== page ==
EgyptAir Crew Members Were To Wed
CAIRO, Egypt (AP) _ Soha and Rania Rida, who are sisters, were engaged to two EgyptAir cabin crew members, Mohammed Galal and Hasan Toufic. By a cruel twist of fate, both men were serving on Flight 990 when it plummeted from the sky into the Atlantic.
The sisters and 71 other relatives of crash victims flew aboard another EgyptAir flight today to New York to begin a grim wait in a Rhode Island hotel, hoping searchers will be able to pull the bodies of their loved ones from the cold sea waters.
The Rida sisters were the only women in the group. Sobbing silently, they climbed the steps into the aircraft as other relatives followed in a single file.
``I wish I had been on that flight. I wish it had been me who had been sacrificed,″ EgyptAir chairman Mohammed Fahim Rayan told the relatives before boarding the flight with them.
He headed a delegation of 39 government officials _ including civil aviation chairman Mamdouh Hishmat and Murad Shawqi, chairman of the Aviation Safety Board _ who traveled with the families of the victims to the United States. The rest of the officials were from state-run EgyptAir.
The officials plan to help in the investigation and assist families of the victims.
About 80 relatives in the United States had already arrived in Rhode Island, the staging point for the search operations.
The EgyptAir officials on today’s flight had pinned black ribbons on their chest pockets with a tag saying: ``Team assisting families of victims.″
``I still can’t believe what happened,″ Rania, who was engaged to Toufic, told The Associated Press earlier.
She said her fiancee had called her the night before the crash and told her he had bad feelings about the flight.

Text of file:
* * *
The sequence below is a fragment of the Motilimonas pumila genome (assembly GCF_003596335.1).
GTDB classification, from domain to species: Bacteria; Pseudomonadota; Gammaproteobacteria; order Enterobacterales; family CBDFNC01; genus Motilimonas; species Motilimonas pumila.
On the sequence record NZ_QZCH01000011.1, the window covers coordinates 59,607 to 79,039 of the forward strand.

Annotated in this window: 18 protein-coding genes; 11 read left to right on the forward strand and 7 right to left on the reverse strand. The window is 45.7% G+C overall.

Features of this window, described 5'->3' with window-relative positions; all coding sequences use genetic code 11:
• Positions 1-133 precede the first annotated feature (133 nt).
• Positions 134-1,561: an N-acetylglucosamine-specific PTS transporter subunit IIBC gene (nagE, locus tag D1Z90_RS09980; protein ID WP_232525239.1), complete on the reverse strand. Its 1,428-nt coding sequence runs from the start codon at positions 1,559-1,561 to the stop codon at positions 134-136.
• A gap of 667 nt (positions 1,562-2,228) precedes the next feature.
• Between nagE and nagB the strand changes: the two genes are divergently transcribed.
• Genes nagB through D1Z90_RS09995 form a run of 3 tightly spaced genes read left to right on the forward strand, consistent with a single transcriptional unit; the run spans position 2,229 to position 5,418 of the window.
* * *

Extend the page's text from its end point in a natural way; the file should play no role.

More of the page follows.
``He said, `I feel that something bad is going to happen,′ ″ Rania murmured, clutching a copy of the Muslim holy book, the Koran.
Abdel-Razik Mohammed Munir, who was going to look for his nephew, Mohammed Mahmoud el-Sayed, a navy lieutenant, said: ``I am going to see what there is to find.″ He then plaintively asked Rayan, the airline chairman, ``Do you know what kind of condition the corpses will be in? I am afraid they might be decomposed and hard to identify.″
Some relatives who did not have passports were issued the documents on Monday. The U.S. Embassy scrapped normal procedures to speed up the issuing of visas, and spokesman Dave Ballard said the embassy received hundreds of calls to a special information line it set up.
The relatives on board the Boeing 777 were to be sequestered upon arrival in New York and flown on a chartered flight to Warwick, R.I.
With the departure, the area around EgyptAir’s help desk in Cairo’s airport fell silent. Until Monday, it was teeming with weeping and sobbing relatives of crash victims.
One of them was Tarek Anwar, whose brother, Adel, was the co-pilot of the ill-fated flight. Adel was to be married Friday. Eager to return home and get ready, he had swapped shifts and taken a colleague’s place in the cockpit of Flight 990.
On Sunday, the day of the flight, his fiancee quit work at a travel agency, planning to become a homemaker. She’d been packing bags, decorating the apartment and getting ready for their honeymoon.
``He traveled a lot. It was just another regular flight,″ said Anwar, tears quietly streaming down his face. ``Or so we thought.″